After several more hours of testimony and debate Wednesday, the SBOE voted 12-7 to refer a controversial resolution expressing opposition to the Biden administration's proposed changes to Title IX anti-discrimination regulations regarding gender identity to its Executive Committee. Introduced by board member Shea last month, the resolution both disputes the concept of gender identity differing from sex assigned at birth and directs ODE to advise local schools that the regulations are unenforceable, among other provisions.
WelcomePAC recently announce its Ohio Advisory Board, saying the board "will work with the organization to recruit and support candidates who connect with voters because they understand, respect and value the diversity in thought, identity and experiences of Ohioans." The WelcomePAC advisory board members include, among others, Phil Heimlich, a former Cincinnati councilman and former Hamilton County commissioner who ran in the Republican primary for the 8th Congressional District in 2022, and former Ohio Democratic Party Chair David Pepper.
Ohioans can now begin casting absentee ballots for the Tuesday, Nov. 8 General Election. Secretary of State Frank LaRose announced the first absentee ballot numbers, saying 812,200 absentee ballots have been requested so far, including 4,938 from military and overseas voters whose ballots began to be mailed on Sept. 23. LaRose said applications received to date reflect a 4.4 percent increase over the previous gubernatorial statewide election in 2018.
The schedule of early, in-person voting hours at county boards of elections is as follows:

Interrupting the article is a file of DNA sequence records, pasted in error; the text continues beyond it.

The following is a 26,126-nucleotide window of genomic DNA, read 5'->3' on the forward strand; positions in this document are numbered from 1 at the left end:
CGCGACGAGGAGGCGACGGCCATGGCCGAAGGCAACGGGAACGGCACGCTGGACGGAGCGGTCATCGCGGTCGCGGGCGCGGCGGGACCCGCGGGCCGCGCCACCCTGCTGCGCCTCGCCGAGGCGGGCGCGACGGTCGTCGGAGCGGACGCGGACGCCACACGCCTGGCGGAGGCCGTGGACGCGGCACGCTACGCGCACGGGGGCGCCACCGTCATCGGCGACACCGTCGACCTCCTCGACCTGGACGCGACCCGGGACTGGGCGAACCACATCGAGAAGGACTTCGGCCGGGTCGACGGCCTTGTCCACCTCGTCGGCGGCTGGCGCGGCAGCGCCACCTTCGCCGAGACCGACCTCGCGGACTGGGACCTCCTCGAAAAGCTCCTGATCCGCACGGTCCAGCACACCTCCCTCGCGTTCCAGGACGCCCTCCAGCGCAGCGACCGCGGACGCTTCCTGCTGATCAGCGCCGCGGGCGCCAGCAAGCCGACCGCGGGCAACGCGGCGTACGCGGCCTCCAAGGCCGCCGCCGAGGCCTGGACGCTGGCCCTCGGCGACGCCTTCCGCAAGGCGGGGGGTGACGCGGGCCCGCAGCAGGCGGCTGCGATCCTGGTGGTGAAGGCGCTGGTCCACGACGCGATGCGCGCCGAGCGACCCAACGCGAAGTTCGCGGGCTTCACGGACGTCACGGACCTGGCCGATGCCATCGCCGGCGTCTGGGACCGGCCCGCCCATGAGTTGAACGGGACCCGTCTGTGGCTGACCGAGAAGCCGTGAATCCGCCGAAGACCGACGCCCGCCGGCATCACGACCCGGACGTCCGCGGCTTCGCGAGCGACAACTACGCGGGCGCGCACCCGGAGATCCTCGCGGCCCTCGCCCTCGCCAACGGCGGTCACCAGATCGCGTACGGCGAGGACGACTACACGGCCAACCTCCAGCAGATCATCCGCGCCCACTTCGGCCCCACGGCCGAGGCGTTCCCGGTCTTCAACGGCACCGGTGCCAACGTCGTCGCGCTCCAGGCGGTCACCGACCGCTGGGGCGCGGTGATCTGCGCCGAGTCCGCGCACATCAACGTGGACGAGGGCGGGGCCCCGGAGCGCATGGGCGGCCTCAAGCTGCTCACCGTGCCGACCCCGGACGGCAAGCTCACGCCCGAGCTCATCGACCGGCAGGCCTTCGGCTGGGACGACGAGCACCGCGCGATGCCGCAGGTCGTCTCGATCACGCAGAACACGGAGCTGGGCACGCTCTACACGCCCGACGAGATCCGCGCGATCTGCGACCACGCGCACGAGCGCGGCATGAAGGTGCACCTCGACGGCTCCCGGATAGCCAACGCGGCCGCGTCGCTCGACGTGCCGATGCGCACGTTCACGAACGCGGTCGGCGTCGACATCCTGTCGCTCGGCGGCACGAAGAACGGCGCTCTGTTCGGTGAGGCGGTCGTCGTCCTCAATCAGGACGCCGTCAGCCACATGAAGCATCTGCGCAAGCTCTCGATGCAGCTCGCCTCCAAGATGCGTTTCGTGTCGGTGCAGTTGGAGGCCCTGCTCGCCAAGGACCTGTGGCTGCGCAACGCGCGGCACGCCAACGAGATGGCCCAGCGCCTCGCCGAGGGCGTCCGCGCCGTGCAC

Wednesday - Friday, Oct. 12-14: 8 a.m.-5 p.m.
Monday - Friday, Oct. 17-21: 8 a.m. - 5 p.m.
Monday - Friday, Oct. 24-28: 8 a.m. - 5 p.m.
Saturday, Oct. 29: 8 a.m. - 4 p.m.
Monday, Oct. 31: 8 a.m. - 7 p.m.
Tuesday - Friday, Nov. 1-4: 8 a.m. - 7 p.m.
Saturday, Nov. 5: 8 a.m. - 4 p.m.
Sunday, Nov. 6: 1 p.m. - 5 p.m.
Monday, Nov. 7: 8 a.m. - 2 p.m.
Ohio Progressive Action Leaders (OPAL) submitted a petition Friday to Ohio Secretary of State Frank LaRose asking for the investigation and removal from the ballot of candidates who participated in the Jan. 6, 2021 insurrection at the U.S. Capitol or who continue to deny the results of the 2020 election. The group cited Section 3 of the 14th Amendment of the U.S. Constitution. The petition with the list of names can be found online at https://tinyurl.com/5n8dnjxy. Asked for the secretary's response to the petition, LaRose spokesman Rob Nichols told Hannah News, "We have no idea who these people are or how they're funded."
In the first debate featuring the candidates for Ohio's open U.S. Senate seat, Democrat Tim Ryan and Republican J.D. Vance spent an hour discussing a wide range of issues and lobbing personal attacks at one another. FOX 8 anchor Joe Toohey and NBC4 anchor Colleen Marshall moderated the event, asking questions about inflation, abortion, opioids, foreign policy, LGBTQ+ rights, immigration, public safety, marijuana legalization and threats to democracy, among other topics. Vance, a venture capitalist and author of Hillbilly Elegy, blamed President Joe Biden, Ryan and other Democrats for the rise in inflation. He said he agreed with some of the infrastructure spending recently passed by the federal government, but criticized the overall strategy from Congress and the administration. Ryan, a congressman from Niles, noted the federal Bipartisan Infrastructure Law was negotiated and supported by U.S. Sen. Rob Portman (R-OH), the current occupant of the seat they're seeking. Ryan also said he supports increased production of natural gas.